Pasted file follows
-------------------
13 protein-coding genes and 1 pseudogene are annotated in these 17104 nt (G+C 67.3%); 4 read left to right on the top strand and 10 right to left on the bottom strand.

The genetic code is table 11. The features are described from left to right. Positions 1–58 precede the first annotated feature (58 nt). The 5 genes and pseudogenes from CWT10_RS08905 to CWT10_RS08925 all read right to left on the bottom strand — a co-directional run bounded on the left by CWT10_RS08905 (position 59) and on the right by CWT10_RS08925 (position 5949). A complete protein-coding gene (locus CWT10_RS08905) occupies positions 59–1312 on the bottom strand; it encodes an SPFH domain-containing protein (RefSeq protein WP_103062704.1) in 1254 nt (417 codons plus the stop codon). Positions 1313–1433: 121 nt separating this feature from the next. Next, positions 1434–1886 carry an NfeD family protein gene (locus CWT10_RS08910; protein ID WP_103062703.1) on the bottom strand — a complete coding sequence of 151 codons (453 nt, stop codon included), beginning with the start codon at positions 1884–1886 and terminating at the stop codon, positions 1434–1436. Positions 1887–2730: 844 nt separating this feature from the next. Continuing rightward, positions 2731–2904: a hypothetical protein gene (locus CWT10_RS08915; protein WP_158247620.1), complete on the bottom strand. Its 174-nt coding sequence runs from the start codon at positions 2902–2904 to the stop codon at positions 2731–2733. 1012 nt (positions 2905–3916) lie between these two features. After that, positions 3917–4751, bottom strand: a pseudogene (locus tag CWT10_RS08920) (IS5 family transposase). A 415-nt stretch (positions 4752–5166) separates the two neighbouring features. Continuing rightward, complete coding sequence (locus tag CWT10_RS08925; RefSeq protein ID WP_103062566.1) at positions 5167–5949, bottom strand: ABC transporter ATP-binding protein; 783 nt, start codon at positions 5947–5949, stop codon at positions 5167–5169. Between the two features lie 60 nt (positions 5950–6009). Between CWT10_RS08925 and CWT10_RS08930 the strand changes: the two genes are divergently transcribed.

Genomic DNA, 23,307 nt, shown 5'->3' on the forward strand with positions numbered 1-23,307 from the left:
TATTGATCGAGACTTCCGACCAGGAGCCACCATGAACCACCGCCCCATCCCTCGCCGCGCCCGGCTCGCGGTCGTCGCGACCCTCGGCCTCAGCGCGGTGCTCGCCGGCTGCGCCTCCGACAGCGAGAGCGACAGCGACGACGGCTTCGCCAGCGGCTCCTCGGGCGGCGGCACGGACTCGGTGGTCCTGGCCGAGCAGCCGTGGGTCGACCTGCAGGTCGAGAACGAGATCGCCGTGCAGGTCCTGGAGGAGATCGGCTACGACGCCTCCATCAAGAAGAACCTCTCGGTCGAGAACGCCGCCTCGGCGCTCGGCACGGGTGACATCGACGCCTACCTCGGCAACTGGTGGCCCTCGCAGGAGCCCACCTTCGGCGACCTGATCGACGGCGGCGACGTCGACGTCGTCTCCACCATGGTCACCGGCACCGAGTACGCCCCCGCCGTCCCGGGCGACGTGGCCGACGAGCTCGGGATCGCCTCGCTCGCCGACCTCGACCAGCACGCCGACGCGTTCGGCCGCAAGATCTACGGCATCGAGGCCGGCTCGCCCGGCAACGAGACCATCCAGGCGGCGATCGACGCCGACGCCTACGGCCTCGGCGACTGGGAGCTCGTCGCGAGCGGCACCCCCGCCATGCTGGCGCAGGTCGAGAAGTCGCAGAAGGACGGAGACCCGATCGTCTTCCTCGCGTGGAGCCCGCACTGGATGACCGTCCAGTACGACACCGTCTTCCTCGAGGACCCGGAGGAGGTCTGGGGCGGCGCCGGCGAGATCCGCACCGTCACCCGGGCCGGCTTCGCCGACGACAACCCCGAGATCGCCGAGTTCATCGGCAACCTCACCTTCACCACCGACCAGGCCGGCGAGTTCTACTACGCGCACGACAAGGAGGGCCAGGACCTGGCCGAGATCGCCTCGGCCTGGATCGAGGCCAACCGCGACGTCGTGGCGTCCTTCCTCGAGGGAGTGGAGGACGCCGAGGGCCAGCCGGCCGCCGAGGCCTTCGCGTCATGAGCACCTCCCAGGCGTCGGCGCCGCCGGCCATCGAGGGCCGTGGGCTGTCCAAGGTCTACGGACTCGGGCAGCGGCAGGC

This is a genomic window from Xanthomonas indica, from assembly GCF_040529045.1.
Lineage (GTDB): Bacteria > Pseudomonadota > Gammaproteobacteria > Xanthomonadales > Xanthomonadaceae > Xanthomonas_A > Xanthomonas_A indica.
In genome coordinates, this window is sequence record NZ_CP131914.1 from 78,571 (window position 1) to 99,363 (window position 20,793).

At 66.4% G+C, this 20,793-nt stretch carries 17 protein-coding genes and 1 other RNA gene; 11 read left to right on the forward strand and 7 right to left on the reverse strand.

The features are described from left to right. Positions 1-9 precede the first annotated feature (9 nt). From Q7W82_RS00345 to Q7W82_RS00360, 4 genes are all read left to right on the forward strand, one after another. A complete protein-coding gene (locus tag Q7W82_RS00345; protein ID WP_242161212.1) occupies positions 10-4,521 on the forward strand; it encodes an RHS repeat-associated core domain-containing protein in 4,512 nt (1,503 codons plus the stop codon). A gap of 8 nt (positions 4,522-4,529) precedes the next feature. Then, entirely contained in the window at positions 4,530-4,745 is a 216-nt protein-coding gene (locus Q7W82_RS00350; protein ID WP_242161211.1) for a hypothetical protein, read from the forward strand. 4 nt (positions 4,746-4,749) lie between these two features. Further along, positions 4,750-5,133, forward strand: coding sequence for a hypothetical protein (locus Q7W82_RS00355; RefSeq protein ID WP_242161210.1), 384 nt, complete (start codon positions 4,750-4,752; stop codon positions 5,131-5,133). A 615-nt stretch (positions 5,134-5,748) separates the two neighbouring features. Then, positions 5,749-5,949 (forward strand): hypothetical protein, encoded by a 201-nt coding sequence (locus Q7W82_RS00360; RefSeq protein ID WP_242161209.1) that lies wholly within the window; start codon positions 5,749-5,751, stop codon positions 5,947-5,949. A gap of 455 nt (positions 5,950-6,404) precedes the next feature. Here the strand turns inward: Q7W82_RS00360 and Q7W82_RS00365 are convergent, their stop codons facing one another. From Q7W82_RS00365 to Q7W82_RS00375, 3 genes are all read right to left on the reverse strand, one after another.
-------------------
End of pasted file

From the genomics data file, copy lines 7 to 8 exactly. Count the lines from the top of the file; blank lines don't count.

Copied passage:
In genome coordinates, this window is sequence record NZ_CP131914.1 from 78,571 (window position 1) to 99,363 (window position 20,793).

At 66.4% G+C, this 20,793-nt stretch carries 17 protein-coding genes and 1 other RNA gene; 11 read left to right on the forward strand and 7 right to left on the reverse strand.